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HALMA (Greek for " jump "), a table game, a form of which was known to the ancient Greeks, played on a board divided into 256 squares with wooden men, resembling chess pawns. In the two-handed game 19 men are employed on each side, coloured respectively black and white; in the four-handed each player has 13, the men being coloured white, black, red and green. At the beginning of the game the men are drawn up in triangular formation in the enclosures, or yards, diagonally opposite each other in the corners of the board. The object of each player is to get all his men into his enemy's yard, the player winning who first accomplishes this. The moves are made alternately, the mode of progression being by a step, from one square to another immediately adjacent, or by a jump (whence the name) , which is the jumping of a man from a square in front of it into an empty square on the other side of it. This corresponds to jumping in draughts, except that, in halma, the hop may be in any direction, over friendly as well as hostile men, and the men jumped over are not taken but remain on the board.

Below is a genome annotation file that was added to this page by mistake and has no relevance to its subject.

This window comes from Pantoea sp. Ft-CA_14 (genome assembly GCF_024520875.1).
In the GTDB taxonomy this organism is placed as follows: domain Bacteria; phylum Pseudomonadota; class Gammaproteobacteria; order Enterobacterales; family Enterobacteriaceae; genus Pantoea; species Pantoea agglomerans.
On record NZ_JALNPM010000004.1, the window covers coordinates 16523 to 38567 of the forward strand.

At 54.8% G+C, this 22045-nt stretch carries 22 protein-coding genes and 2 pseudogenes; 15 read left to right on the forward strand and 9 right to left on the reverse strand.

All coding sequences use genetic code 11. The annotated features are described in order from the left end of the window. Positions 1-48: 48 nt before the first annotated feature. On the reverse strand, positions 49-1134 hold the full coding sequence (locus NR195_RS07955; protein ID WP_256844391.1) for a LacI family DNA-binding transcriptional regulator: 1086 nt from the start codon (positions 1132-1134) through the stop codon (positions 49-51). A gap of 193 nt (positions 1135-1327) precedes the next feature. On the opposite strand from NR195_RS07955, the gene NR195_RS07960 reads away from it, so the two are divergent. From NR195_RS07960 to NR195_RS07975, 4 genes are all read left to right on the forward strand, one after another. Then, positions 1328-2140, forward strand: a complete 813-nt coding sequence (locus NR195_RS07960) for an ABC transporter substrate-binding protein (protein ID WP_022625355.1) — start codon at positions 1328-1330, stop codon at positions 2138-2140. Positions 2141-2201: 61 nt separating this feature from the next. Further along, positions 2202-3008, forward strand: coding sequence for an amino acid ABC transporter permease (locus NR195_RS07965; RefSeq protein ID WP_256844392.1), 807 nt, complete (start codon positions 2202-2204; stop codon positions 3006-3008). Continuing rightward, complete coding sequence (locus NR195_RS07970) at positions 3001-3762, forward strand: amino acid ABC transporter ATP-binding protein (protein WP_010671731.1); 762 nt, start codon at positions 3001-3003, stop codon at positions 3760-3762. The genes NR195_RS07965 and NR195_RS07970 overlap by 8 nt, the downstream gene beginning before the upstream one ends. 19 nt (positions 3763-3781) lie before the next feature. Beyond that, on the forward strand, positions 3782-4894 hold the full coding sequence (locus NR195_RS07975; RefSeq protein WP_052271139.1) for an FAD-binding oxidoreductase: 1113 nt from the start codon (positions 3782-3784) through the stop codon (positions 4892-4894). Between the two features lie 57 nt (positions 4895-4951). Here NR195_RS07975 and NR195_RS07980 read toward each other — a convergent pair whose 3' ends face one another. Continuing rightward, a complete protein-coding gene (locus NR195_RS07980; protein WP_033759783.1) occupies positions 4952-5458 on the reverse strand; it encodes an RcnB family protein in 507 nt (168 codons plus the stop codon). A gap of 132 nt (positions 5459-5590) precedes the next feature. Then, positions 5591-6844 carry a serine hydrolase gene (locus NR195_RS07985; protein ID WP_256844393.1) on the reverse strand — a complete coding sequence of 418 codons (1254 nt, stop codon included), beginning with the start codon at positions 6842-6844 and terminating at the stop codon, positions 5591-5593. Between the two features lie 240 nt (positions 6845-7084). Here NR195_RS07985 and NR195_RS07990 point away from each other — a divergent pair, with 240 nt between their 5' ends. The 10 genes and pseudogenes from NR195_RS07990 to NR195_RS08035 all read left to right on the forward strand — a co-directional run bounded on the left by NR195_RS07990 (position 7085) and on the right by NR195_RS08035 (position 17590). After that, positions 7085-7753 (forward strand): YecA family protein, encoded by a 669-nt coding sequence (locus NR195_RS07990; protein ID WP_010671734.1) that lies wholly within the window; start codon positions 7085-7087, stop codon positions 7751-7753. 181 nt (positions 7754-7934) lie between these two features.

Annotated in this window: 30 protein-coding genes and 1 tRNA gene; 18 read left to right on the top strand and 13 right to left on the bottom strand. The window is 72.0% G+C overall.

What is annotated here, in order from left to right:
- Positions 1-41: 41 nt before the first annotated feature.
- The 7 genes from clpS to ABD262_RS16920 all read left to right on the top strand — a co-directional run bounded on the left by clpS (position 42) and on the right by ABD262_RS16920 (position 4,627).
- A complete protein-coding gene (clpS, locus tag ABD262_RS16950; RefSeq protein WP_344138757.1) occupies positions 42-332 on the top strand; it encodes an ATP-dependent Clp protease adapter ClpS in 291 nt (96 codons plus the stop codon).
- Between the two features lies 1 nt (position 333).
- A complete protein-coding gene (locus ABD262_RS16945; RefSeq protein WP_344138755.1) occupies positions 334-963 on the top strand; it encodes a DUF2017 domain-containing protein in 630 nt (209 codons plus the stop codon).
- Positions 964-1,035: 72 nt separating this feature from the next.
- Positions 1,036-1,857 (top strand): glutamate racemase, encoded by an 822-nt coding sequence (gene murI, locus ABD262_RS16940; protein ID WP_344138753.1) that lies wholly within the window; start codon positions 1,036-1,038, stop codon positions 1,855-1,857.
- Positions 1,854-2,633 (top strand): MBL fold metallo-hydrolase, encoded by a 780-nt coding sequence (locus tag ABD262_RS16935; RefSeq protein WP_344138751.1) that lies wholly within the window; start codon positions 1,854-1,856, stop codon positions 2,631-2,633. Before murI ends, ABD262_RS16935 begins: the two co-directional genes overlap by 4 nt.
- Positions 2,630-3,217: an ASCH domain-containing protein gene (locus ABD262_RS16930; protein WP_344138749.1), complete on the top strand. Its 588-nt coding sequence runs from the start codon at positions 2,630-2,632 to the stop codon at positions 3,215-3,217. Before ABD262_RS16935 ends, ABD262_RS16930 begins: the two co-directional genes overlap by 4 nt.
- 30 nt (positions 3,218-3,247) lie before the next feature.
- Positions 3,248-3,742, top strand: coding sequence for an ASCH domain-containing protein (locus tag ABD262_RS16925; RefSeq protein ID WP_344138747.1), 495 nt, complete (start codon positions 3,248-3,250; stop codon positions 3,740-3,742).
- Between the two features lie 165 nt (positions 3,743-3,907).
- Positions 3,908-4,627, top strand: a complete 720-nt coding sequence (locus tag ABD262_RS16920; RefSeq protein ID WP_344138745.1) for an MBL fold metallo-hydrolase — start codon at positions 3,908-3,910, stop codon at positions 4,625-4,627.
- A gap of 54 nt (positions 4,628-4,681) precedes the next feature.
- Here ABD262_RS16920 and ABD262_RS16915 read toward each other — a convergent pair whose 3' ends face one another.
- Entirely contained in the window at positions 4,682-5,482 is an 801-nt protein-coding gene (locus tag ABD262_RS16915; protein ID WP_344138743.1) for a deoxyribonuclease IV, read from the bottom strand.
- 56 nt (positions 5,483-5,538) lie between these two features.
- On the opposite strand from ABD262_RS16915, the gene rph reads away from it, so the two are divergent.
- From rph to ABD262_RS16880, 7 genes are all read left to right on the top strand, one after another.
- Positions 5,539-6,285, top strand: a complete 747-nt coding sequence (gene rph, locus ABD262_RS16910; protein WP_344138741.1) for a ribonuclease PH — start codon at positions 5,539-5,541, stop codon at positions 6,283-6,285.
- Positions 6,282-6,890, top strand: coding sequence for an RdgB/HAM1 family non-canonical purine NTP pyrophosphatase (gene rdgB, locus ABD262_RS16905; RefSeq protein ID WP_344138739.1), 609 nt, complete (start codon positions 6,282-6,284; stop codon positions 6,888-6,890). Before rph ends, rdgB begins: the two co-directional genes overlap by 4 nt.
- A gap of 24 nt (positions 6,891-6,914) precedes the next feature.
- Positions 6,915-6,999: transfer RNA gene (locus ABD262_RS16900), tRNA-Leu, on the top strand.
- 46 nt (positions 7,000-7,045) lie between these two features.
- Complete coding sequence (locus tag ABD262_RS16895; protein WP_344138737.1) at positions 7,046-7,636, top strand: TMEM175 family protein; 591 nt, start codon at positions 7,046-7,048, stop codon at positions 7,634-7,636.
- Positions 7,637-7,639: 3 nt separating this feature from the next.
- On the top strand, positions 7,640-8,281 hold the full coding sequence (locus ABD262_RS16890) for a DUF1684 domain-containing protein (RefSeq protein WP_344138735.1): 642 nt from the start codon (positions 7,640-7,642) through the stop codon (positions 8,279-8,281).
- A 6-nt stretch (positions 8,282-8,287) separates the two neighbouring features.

In the four-handed game either each player plays for himself, or two adjacent players play against the other two.

See Card and Table Games, by Professor Hoffmann (London, 1903).

Note - this article incorporates content from Encyclopaedia Britannica, Eleventh Edition, (1910-1911)

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